Beautiful weekend in store before cold front arrives next week

A 10,000 BC Mastodon tooth discovered in box of donated items

This is an archived article and the information in the article may be outdated. Please look at the time stamp on the story to see when it was last updated.


GRAND RAPIDS, Mich. -- A Grand Rapids charity found part of a 12,000-year-old mastodon tooth and tusk among a truckload of donations.

"We found it on the floor of the truck after we unloaded it," John Timmer of "In The Image" told a local news station.

At first, Timmer and other workers at "In The Image" thought the things rolling around on the floor of the truck used to pick up donations were pottery. But they turned out to be something with much more historic value.

"I picked it up and it looked strangely like a giant molar of an animal and you could see enamel on it, so it looked like a tooth to me," Timmer said.

Timmer kept the items on a shelf a while. Then, he called the Grand Rapids Public Museum. Upon examination, the items were found to be part of the tooth of a mastodon and what looks like the tip of a mastodon tusk.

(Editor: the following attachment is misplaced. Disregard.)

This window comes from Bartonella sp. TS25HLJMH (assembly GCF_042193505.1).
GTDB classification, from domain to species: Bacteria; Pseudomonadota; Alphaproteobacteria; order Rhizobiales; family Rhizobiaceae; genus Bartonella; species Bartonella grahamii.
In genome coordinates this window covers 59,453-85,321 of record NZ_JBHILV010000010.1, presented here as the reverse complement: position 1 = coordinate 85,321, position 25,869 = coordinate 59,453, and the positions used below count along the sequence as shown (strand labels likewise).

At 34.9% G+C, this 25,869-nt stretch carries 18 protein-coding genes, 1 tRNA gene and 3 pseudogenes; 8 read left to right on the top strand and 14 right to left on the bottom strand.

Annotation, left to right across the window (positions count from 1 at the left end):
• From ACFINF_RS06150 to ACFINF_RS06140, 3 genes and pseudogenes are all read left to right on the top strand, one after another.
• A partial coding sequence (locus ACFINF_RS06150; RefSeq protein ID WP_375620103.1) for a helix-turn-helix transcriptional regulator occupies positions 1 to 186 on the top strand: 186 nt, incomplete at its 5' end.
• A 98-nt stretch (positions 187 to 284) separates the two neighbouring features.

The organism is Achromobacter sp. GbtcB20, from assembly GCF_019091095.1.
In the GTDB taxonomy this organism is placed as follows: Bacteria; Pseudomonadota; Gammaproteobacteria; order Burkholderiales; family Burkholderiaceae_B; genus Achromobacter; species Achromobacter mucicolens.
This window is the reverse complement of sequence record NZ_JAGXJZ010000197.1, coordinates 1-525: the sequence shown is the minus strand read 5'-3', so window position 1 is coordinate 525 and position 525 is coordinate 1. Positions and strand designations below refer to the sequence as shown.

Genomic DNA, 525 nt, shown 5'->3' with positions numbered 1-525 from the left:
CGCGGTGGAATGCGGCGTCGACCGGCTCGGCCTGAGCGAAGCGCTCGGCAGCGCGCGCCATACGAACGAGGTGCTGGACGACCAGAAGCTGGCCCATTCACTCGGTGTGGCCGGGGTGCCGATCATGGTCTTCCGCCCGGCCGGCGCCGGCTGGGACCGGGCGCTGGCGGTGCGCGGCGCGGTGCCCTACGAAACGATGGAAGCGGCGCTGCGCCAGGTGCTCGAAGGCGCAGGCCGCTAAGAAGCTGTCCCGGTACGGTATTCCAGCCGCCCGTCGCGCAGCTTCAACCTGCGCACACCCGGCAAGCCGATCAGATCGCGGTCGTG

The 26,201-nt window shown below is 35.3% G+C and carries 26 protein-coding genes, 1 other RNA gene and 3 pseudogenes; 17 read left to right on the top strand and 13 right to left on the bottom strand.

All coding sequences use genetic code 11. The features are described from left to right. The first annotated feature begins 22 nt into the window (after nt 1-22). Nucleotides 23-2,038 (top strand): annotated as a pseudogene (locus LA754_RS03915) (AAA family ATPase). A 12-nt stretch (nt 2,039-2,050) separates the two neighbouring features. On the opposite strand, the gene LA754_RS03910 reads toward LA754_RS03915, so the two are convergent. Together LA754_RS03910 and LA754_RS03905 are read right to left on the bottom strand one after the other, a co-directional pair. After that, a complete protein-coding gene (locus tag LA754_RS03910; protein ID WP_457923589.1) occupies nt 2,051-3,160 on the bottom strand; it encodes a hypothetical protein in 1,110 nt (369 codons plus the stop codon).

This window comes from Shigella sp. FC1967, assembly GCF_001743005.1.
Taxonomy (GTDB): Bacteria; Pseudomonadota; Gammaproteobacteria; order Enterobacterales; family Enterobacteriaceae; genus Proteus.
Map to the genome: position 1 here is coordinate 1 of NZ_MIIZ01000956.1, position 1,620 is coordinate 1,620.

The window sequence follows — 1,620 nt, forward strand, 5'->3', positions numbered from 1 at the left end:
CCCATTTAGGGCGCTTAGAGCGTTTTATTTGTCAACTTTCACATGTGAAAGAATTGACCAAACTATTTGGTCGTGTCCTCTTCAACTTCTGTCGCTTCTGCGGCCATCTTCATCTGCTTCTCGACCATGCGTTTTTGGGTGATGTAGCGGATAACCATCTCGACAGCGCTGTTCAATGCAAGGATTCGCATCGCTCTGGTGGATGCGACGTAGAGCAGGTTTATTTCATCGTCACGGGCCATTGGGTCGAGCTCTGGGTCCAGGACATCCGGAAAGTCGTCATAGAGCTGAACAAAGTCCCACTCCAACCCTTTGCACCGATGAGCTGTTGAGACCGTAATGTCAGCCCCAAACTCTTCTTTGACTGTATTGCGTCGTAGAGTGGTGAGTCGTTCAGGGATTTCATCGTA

The museum thinks someone had used them in a display at one time because they had a coat of lacquer on them.

"You can see where the lacquer is coming off here," Katie Moore of the Public Museum says. "It looks like probably about 10, 12 thousand years old, but we know nothing else about the piece."

It's still a mystery who owned the pieces and how they ended up into a truckload of donations. Timmer says the driver made several pickups that day and didn't remember where he got it.

Read More: